He’s right. I’ve been given an entire armory, and yet, on a day-to-day basis I forget to go in through those doors and select the weapon most appropriate for battle that day. I could choose to practice radical acceptance, call someone on my team and be honest about my struggle and ask for help, say a Lovingkindness meditation, admit powerlessness, and more importantly, believe that my life is unmanageable, give up control, yield to the IT free perspective of my team, get mad at IT instead of me, read through my anti-IT packet, distract myself from urges by: taking a walk, baking a cake, reading a book, saying what I’m thankful for, writing a blog, cleaning the house, playing with the kids, having sex, sitting in stillness and breathing. I could say, aloud, my list of mantras: I deserve to live. I deserve to love and be loved. I deserve to eat. I give up the right to punish myself. I have hope for myself. I want to live.

Instead, I make asinine statements like, “Luckily, I’m not dead yet.”

IT scoffs at luck, shreds the four-leaf clover, and says, fangs dripping, “Luckily, Kerry, I’m still after you.”

I don’t want to lose it anymore—like yesterday, panicked and crying and shaking over my own very bad day. I don’t want to lose my family, my mind, or my life. It’s time to lose IT and suit up in armor and defend myself with sword and dagger, mace and battering ram. With the four-leaf clover in my pocket, determination in my mind, and hope in my heart, I say aloud my battle prayer: May integrity and honesty protect me. And you. And all of us.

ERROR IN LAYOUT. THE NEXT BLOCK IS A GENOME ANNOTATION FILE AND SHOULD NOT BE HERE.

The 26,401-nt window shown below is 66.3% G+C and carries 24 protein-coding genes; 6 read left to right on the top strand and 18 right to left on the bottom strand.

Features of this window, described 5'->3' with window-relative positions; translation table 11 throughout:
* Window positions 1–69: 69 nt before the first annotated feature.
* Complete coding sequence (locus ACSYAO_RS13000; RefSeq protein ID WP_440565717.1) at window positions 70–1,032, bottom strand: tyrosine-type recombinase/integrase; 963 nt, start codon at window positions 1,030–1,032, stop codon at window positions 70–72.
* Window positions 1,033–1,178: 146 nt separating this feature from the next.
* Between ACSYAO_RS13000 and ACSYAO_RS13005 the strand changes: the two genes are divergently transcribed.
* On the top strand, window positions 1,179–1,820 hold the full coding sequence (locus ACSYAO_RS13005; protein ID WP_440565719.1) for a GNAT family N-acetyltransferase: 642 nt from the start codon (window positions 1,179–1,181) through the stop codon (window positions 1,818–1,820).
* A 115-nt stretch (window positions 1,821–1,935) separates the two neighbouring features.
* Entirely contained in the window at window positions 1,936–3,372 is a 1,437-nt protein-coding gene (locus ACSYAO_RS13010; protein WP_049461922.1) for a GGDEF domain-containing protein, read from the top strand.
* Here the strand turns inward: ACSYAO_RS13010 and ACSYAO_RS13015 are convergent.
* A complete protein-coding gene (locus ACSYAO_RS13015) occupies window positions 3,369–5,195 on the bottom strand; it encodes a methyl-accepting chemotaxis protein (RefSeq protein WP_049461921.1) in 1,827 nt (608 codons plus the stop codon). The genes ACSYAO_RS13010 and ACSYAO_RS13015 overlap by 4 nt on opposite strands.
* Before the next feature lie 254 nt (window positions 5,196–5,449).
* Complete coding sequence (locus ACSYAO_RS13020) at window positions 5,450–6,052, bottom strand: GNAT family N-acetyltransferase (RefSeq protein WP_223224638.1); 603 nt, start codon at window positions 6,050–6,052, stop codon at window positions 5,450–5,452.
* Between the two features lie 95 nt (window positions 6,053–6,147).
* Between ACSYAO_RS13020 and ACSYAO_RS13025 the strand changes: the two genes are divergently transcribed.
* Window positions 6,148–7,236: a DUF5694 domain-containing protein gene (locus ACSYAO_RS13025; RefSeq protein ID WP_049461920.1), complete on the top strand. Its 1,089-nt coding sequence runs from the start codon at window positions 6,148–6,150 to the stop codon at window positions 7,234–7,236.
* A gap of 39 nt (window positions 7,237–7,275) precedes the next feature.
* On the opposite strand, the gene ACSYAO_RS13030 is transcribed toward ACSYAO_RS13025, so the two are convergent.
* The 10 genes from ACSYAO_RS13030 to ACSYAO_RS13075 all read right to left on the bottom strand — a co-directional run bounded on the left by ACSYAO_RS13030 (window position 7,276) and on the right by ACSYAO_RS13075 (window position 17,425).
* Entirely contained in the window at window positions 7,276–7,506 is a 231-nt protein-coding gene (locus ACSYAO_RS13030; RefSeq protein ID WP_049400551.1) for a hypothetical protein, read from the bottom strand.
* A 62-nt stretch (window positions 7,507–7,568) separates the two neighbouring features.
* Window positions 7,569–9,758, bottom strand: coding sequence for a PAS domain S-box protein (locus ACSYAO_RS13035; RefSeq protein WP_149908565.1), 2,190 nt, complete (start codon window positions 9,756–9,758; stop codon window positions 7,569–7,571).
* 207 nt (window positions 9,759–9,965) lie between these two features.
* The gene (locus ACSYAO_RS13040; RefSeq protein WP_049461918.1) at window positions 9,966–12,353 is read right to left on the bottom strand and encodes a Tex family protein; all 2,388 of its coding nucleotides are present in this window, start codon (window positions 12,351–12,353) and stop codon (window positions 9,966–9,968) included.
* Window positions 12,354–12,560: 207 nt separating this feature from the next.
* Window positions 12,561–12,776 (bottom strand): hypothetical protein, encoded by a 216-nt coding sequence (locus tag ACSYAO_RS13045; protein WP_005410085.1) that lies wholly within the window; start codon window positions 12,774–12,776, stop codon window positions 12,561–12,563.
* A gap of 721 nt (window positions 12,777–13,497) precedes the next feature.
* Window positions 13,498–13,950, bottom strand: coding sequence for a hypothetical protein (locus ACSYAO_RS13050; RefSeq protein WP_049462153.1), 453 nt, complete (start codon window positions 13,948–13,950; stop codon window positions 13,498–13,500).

1. Integrity IT cannot have. Nor the clover. Keep writing. Let's walk soon. B (not Dr., just amiga).

  2. I hopped on over from the comment you made on my blog (thanks!).

    It sounds like you're going through a lot right now. I so appreciate your openness and honesty as you are working through it all. Your words blessed me today!

  3. Thanks for stopping by my blog. sounds like you've had a tough journey!!

  4. I don't believe it was a coincidence your daughter found the clover, or that it was place beside Psalm 25.

    Thanks for visiting my blog and for sharing openly the tough time you are having.

    Wishing you well,


  5. Wow Kerry! Thanks so much for visiting me and leaving me a comment... I am honoured to meet you. I love the way you write, even though the subject can be difficult you tell your stories beautifully. Thanks for sharing and I hope to see more of you... our boats may be slightly different but I hear you loud an clear, and I relate. Luv and hugs from Simone

    PS following you now xx

  6. Hi, Kerry! Thank you for stopping by my blog today. I am so glad your little girl had a great day after she found the clover. Don't we wish we could just let go that easily and forget the bad day and start all over again fresh and new with just one small bit of luck?

  7. Kerry, It sounds like the 4 leaf clover was meant to be found by your daughter. It's amazing how, when you need God, he just always seems to be there ready to help. Thanks so much for visiting my blog. I'm glad I found yours and had the chance to read through it.

  8. Thanks for stopping by my blog. I truly appreciate your honesty. I have a brother with bipolar disorder and it is very hard to understand what he is going through. I am praying for you.
    I hope that you daughter has a great day today. I am a teacher and nothing irks me more than kids treating other kids badly. It is very infuriating especially when you see it happening as early as kindergarten nowadays. Thinking of you!